The board is responsible for recruiting, nominating and appointing new board directors that have the right mix of skills and abilities to help the organizations fulfill and advance its mission. Boards need to be as objective as they can be about their own performances. Most boards do a self-evaluation every year with the goal of identifying their weaknesses and forming a plan to improve the board’s performance.
- Enhance the organization’s public standing.
Reputation is an important factor in an organization’s functioning. The board serves as a link between the company and its stakeholders. Every interaction with stakeholders presents opportunities to share the organization’s culture, mission, accomplishments, and goals. Stakeholders expect boards to be transparent and accountable. Organizations that operate openly and honestly enjoy the benefit of having a trusting relationship with their stakeholders. It’s important for boards to have a designated spokesperson who can effectively articulate the organization’s good work or answer to stakeholders in times of crisis.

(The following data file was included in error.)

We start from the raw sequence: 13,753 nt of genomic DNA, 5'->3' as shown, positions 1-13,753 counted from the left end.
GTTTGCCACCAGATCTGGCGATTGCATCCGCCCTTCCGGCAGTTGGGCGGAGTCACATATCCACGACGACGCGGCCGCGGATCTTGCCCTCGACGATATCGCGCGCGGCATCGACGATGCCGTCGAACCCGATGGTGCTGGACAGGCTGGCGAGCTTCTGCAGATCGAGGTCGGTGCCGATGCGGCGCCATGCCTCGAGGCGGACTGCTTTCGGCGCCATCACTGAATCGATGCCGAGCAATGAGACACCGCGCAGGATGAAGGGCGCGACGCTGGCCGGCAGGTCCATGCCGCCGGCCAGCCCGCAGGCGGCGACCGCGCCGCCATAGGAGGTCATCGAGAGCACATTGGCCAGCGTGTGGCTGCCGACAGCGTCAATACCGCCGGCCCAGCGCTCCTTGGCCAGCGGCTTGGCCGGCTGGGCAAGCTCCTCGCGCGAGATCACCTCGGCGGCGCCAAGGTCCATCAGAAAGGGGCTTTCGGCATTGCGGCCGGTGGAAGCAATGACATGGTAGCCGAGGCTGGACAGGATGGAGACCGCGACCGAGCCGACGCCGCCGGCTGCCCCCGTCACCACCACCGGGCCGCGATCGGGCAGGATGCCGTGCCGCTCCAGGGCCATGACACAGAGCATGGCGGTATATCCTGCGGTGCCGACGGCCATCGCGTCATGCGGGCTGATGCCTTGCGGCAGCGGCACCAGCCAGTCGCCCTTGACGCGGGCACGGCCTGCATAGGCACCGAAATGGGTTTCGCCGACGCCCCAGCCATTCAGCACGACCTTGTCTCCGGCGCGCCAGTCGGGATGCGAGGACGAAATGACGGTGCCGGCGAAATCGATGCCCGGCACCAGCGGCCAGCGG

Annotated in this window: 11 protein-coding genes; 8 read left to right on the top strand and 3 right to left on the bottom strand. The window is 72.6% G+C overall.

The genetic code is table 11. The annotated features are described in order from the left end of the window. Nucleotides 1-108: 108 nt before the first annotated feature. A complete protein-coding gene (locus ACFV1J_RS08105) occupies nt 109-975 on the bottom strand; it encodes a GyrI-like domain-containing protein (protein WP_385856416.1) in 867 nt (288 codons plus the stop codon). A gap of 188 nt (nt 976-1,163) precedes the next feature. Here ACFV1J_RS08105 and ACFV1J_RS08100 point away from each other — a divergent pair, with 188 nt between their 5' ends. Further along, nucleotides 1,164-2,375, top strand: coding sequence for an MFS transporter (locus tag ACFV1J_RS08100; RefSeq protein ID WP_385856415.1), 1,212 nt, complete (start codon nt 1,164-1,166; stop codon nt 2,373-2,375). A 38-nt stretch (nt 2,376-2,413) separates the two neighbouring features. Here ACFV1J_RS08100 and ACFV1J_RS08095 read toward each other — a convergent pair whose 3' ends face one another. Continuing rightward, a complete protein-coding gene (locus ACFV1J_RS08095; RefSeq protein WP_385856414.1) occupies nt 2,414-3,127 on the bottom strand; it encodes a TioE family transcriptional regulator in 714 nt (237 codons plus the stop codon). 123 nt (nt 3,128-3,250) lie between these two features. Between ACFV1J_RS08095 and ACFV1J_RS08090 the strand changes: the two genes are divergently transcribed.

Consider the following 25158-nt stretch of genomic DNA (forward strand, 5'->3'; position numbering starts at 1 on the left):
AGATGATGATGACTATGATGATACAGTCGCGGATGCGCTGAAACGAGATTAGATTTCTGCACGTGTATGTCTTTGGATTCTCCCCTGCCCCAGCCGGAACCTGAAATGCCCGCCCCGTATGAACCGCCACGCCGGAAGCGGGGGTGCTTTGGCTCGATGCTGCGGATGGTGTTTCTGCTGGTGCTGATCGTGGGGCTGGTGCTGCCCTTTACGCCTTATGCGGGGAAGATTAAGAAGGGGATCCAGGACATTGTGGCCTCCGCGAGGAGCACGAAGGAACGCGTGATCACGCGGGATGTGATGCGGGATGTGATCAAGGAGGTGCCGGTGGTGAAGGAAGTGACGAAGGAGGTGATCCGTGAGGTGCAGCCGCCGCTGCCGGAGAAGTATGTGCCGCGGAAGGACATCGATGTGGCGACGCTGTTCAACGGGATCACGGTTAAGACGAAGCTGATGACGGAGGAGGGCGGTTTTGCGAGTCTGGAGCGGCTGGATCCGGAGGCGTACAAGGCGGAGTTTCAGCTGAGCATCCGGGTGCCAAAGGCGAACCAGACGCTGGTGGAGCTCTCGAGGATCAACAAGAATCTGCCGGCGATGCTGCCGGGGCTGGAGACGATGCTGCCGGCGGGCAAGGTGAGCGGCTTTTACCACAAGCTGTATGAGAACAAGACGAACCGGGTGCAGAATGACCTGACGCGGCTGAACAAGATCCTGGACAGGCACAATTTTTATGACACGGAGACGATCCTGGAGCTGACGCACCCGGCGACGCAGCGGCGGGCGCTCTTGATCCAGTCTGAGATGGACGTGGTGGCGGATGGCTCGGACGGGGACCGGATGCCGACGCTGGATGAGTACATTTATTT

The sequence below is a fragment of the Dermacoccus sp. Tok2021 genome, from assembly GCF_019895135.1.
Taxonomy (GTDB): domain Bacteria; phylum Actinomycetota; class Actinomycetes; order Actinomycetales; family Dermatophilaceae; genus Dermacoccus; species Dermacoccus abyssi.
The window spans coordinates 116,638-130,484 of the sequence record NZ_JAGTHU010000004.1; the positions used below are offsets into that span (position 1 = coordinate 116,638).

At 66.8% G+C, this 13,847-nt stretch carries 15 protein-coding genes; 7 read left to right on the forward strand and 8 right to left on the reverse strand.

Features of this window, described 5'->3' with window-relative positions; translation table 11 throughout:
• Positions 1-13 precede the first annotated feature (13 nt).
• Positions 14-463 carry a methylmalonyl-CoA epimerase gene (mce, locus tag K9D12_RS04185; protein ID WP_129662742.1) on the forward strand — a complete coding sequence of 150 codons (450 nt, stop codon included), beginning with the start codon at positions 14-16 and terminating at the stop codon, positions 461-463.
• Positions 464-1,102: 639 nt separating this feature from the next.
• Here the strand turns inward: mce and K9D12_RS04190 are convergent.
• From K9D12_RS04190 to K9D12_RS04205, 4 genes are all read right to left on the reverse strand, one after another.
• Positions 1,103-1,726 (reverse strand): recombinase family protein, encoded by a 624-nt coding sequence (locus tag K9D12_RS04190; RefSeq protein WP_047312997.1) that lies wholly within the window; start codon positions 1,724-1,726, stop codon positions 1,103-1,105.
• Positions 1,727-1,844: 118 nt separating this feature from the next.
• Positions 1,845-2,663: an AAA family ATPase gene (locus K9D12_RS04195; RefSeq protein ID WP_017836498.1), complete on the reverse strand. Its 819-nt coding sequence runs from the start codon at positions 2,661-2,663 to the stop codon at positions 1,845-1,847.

- Strengthen the organization’s programs and services.
Boards decide which programs most exemplify the organization’s mission. By factoring the organization’s resources and demands, boards can make decisions about whether their current and proposed programs and services align with the organization’s mission and purpose. When programs compete for funds and other support, boards have to make tough decisions about priorities.
Having a list of responsibilities is a great tool for boards to assess their own performances. A BoardEffect board management software program is another valuable tool for board directors. It streamlines the processes for creating meeting agendas and meeting minutes while cutting costs compared with compiling paper board books. The program also has a built-in survey tool so that boards can complete their annual board self-evaluations to monitor their progress year after year. These 10 basic board responsibilities will get boards off to a great start and they should consider them a starting point for developing their own, customized expectations for board directors.